Monday, June 20, 2011

RCI Cyberjournal

Edition 19 June 2011
Canadian International Sports Weather


Little progress was reported over the weekend in negotiations between Canada Post and its locked-out postal workers. Labour minister Lisa Raitt intends to introduce back-to-work legislation this week. Last week, Canada Post locked out employees who had been staging rotating strikes since June 3. Workers are demanding better wages and other benefits. Canada Post says that profits have declined because fewer people are sending mail.


A heated debate over whether or not to keep the word 'socialist' in the New Democratic Party's constitution finally fizzled on Sunday. The party is proud of its left-wing origins, but some of the 2,800 delegates at the party's annual convention in Vancouver thought that the word 'socialist' scared potential supporters away. In the end, there was no vote on the 'socialist'debate but only a motion to move the question to the party executive. Party delegates also debated whether or not to merge with the opposition Liberal Party. Although there was strong opposition to the idea, delegates decided to remain open to a dialogue with the Liberal Party. At the end of the convention, NDP leader Jack Layton addressed the delegates in a wide-ranging speech that promoted the party's traditional platform of equality for women, human rights, and support of labour. During the weekend convention, party delegates celebrated the NDP's fiftieth anniversary, raising the name of the party's founder, Tommy Douglas, who in a nationwide opinion poll a few years ago was voted the greatest Canadian. The party also celebrated its new status as the official opposition party. In the federal election last month, the NDP won 103 of the 308 seats in Parliament.


After years of delays, new rules will take effect on Monday to give Canada's government the power to remove unsafe products from store shelves. The Consumer Product Safety Act was proclaimed into law a year ago. Its introduction was stalled as a result of Senate debates and federal elections. Under the new law, federal ministers will have the power to withdraw unsafe toys, sporting goods, cribs and other household products from store shelves. In the past, porducers and suppliers received only a request. The government will also be able to stop imports of suspected dangerous objects. The new law does not affect autos, auto parts, food or drugs, which come under other legislation. The new law is similar to laws in the United States and some other countries that deal with unsafe products.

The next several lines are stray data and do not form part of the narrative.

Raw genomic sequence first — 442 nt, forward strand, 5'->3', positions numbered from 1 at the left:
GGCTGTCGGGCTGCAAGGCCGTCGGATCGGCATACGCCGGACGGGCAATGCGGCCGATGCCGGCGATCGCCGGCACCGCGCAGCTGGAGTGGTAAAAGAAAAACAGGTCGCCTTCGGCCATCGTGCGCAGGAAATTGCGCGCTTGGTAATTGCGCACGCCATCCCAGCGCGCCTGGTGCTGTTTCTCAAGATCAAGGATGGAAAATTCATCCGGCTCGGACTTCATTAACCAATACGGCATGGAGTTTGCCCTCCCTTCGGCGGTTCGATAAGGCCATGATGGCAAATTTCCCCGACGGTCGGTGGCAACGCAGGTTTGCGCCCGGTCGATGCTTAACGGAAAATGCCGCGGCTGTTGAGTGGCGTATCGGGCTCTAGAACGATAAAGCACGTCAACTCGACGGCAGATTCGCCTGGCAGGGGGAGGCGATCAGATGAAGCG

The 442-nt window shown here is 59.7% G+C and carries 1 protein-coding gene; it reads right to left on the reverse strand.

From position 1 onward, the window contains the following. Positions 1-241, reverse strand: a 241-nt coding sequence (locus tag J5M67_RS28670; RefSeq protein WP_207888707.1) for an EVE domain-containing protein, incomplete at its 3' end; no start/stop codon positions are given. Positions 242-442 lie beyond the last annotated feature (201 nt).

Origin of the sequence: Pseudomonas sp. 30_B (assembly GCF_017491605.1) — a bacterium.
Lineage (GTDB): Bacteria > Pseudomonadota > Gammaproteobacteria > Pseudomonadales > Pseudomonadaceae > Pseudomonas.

In southeastern Saskatchewan, some homes along the Souris River are being threatened by the release of floodwaters. The danger comes after a heavy rainstorm on Friday forced provincial officials to open reservoirs to release the pressure on dams. Several dozen houses downstream from the release are in the direct path of the overflow. The Mayor of Roche Percee says the extra water is expected to converge on the village sometime in the next 48 hours. And he's telling residents they should leave.


Canadian soldiers in the Taliban's former Afghan stronghold of Zangabad have formally handed over control to American forces. Canada's main forward operating base and surrounding region southwest of Kandahar city was an insurgent haven for years until a NATO offensive last fall. A company of Canadian soldiers later built a road through the region. The company has pulled back to Kandahar Airfield, joining other Canadian units that have streamed into NATO's principal base over the last week. All Canadian combat troops are scheduled to end their mission in Afghanistan next month. Some troops will remain to serve as trainers for Afghan soldiers.


Thirty-two Canadians set off by plane from Montreal on Sunday to join a convoy of ships that is going to run a blockade to bring aid to Palestinians in the Gaza Strip. On Monday, the Canadians will unite in Greece with others aboard a ten-ship international flotilla that is expected to set sail next week. Other participants are from Australia, Belgium, Denmark and Germany. Israel maintains a naval blockade around Gaza and plans to stop the ships. Last year, an aid flotilla to Gaza ended in bloodshed after Israeli soldiers boarded a Turkish ship. Nine people were killed and 45 others were injured. One of the 32 Canadians, Lyn Adamson, says that the latest mission is simply bringing medicine to help Palestinians. The flotilla has invited inspections by the United Nations or third parties. Canadian Foreign Affairs Minister, John Baird, has called the convoy "provocative."